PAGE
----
- The Washington Times - Tuesday, April 24, 2001

MARANDUA, Colombia — After a 2-1/2 month manhunt employing some 3,300 soldiers and at least 13 combat helicopters, the Colombian army says it has captured Brazilian cocaine kingpin Luis Fernando da Costa in the jungles of eastern Colombia.
U.S. lawmakers and Bush administration officials called for stepped up efforts to apprehend Mr. da Costa after The Washington Times reported in March the discovery of documents, testimony, and receipts showing a drug-running relationship between him and Marxist guerrillas of the Revolutionary Armed Forces of Colombia (FARC).
Colombian authorities said yesterday that Mr. da Costa will be extradited to Brazil, where he faces multiple charges of murder, drug trafficking, arms trafficking and money laundering.
Brazilian authorities have linked Mr. da Costa to at least 10 murders, and say he controls more than 60 percent of the Brazilian drug trade.
Mr. da Costas seizure was part of the Colombian militarys Operation Gato Negro (Black Cat).
"This is a very important operation," Defense Minister Luis Fernando Ramirez said Sunday, the day after Mr. da Costas arrest. Mr. Ramirez was joined by the military high command at a news conference at the sun-baked Marandua air force base in eastern Vichada province, about 60 miles from the Venezuelan border.
"This operation is going to deliver a very serious blow to the finances of the FARC. It takes away fuel from the war in Colombia. If we weaken the revenues of drug trafficking, indirectly, but effectively, we are draining away the gasoline that fuels the Colombian conflict," he said.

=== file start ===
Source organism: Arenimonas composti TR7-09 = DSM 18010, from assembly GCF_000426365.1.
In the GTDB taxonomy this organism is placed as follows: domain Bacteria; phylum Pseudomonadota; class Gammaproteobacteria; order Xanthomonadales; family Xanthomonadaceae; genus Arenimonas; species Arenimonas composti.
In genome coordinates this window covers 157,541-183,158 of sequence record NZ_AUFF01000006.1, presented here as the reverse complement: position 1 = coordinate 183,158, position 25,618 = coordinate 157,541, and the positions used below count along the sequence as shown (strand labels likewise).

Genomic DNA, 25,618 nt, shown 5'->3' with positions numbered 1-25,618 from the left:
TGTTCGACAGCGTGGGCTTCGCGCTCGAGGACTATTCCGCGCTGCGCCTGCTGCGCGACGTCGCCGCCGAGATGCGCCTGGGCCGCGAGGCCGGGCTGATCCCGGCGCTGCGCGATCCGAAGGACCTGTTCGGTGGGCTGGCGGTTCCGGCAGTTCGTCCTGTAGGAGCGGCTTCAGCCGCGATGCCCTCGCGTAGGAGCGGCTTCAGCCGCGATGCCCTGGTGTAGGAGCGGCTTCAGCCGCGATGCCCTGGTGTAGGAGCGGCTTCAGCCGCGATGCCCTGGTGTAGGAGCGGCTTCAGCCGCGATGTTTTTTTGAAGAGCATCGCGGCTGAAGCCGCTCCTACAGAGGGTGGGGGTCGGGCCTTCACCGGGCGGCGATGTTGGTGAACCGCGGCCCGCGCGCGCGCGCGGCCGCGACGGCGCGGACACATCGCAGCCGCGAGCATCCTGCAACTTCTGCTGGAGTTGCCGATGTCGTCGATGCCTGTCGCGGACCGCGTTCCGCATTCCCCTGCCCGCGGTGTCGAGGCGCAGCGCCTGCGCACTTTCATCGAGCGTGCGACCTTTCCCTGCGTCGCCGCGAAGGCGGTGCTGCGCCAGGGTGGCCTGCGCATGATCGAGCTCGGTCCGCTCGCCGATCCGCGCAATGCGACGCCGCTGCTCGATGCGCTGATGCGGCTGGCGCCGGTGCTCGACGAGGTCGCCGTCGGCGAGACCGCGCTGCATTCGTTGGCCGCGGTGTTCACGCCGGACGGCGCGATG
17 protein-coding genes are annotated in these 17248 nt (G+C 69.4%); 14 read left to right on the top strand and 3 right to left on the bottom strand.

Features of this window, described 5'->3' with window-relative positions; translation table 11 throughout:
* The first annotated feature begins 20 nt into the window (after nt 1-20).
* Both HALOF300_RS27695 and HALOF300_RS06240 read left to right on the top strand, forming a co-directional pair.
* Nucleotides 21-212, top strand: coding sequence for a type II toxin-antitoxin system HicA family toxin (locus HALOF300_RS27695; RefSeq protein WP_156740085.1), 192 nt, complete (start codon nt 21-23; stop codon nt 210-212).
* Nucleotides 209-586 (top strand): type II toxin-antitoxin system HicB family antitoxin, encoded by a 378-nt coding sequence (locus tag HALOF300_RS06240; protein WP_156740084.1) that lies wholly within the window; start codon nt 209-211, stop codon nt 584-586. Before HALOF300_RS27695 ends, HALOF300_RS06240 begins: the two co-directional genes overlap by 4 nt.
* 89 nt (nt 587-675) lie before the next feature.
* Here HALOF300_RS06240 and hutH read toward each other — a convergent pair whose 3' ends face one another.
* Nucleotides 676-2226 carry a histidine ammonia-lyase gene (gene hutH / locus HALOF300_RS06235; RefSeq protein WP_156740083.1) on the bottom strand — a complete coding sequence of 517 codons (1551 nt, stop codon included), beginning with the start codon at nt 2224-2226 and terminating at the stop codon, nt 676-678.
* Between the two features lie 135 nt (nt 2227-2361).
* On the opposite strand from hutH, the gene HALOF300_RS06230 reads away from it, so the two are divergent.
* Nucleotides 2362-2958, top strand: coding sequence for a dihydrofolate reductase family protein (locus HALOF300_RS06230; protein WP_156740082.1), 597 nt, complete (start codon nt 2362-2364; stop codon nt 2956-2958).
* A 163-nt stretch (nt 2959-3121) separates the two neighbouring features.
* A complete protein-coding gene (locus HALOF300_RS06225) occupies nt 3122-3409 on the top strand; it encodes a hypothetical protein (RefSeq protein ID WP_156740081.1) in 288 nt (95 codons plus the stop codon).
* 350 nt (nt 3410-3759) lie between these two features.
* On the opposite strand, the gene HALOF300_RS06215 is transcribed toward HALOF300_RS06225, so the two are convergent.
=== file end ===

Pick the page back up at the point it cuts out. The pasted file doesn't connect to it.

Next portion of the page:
Gen. Fernando Tapias Stahelin, chief of the Colombian military, said, "It has been shown that the FARC has been receiving $10 million a month from narcotics activity with these groups."
"According to the capacity of the (seven) cocaine 'crystalizer laboratories found (and destroyed during the operation), 20 to 22 tons of cocaine were produced each month."
Mr. Ramirez said the drug operation headed by Mr. da Costa, also known by his aliases "Fernandinho" and "Alvaro," is one of the most important cocaine cartels discovered by authorities since the fall of the Medellin and Cali cartels.
Mr. da Costa is reported to have escaped in the mid-1990s from a Brazilian prison, where he was serving sentences for narcotics and other crimes.
Law enforcement officials say he found refuge with the FARC's 16th Front in eastern Colombia, where he based himself in the village of Barrancomina.
Residents and people associated with the drug trade in the Barrancomina area told The Washington Times that Mr. da Costa, known there as "Alvaro," had worked in partnership with the commander of the FARCs 16th Front, "El Negro Acacio," whose legal name is believed by authorities to be Tomas Medina Caracas.
Paraded before the press at the Marandua base Sunday along with two other suspects accused of aiding his flight from justice, Mr. da Costa, speaking Portuguese, insisted he was just a farmer and rancher.
The Colombian armys Rapid Deployment Force entered Barrancomina Feb. 12 and nearly captured Mr. da Costa at a nearby farm later that month, wounding him in the right arm.
After making his way overland for dozens of miles, Mr. da Costa boarded a small plane with several associates on April 19, Army officers said. One of his colleagues was identified as the 16th Fronts chief finance manager and an important FARC cocaine- and gun-running link.
The plane was intercepted by the Colombian air force that day and forced to land, said Col. Jose Domingo Tafur, the executive officer of the Rapid Deployment Force. All the occupants, except the pilot, fled into the jungle.
Two days later, troops captured Mr. da Costa when he came out of the jungle to drink water from a stream.
Major Juan Pablo Franco, who was with the capturing force, said Mr. da Costa tried to bribe him by saying he could transfer money into his bank account via a satellite phone call.

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